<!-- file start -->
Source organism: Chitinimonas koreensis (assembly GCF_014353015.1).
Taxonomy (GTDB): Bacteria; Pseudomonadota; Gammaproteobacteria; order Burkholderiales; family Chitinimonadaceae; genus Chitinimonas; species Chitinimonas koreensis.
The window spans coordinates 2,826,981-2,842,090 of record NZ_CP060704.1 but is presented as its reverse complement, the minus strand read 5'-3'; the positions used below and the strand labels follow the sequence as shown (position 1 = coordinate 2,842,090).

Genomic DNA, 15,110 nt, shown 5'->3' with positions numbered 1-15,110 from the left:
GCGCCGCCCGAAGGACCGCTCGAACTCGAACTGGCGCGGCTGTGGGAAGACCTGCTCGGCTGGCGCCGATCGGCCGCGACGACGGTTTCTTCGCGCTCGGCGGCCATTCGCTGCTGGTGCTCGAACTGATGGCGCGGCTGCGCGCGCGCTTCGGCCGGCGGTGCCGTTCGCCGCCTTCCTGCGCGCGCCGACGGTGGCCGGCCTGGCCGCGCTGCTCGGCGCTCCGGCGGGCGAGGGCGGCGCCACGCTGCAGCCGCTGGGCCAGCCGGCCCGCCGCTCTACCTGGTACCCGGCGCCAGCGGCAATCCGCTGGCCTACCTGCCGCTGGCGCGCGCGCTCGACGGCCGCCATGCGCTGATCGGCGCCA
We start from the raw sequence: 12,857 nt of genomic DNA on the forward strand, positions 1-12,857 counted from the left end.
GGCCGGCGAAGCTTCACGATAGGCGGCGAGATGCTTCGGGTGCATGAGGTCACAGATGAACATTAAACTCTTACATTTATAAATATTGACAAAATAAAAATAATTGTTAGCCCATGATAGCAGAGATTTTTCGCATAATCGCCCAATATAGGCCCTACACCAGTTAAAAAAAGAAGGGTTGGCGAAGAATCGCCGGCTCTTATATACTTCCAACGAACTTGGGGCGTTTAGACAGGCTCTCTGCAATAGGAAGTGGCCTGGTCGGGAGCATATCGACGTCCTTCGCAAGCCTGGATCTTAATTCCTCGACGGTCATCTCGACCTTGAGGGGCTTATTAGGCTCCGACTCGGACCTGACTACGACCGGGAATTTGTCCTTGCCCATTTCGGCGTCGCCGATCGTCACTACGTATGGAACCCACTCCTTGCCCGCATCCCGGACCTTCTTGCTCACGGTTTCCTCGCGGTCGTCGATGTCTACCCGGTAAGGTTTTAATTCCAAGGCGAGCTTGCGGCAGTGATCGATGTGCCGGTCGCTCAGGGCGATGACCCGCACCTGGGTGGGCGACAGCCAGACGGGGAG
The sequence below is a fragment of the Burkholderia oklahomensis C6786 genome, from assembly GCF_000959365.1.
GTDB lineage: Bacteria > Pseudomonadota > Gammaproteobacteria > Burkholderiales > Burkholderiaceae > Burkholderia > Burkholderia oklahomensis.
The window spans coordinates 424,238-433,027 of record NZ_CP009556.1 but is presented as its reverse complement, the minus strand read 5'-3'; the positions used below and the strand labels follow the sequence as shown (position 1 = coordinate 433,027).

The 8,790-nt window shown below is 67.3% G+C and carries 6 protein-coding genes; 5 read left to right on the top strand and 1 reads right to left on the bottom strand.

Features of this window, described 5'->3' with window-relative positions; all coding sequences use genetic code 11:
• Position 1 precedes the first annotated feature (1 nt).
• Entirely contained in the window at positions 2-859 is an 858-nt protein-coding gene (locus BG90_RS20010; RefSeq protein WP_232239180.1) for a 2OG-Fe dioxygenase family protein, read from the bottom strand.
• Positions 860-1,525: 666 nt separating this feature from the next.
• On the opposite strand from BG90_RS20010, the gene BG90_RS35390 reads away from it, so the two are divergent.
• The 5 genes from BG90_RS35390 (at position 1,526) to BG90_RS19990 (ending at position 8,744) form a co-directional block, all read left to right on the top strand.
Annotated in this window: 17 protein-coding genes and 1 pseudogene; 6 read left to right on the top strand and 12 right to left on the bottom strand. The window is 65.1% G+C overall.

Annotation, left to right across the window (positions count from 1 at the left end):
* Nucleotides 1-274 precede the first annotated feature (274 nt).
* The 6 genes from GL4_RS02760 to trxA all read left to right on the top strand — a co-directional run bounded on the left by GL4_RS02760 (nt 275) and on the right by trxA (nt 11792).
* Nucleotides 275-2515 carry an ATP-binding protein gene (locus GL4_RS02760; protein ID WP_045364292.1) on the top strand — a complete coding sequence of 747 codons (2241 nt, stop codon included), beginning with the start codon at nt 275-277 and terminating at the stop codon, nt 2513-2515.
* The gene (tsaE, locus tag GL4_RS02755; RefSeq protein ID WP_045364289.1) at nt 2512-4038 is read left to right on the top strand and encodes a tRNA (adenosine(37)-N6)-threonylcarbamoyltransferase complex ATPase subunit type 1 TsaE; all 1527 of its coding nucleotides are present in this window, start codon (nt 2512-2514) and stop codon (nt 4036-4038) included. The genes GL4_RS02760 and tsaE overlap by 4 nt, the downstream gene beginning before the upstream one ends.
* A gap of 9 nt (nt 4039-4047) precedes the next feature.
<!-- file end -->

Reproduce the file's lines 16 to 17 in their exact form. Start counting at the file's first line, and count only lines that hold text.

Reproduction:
• On the opposite strand from BG90_RS20010, the gene BG90_RS35390 reads away from it, so the two are divergent.
• The 5 genes from BG90_RS35390 (at position 1,526) to BG90_RS19990 (ending at position 8,744) form a co-directional block, all read left to right on the top strand.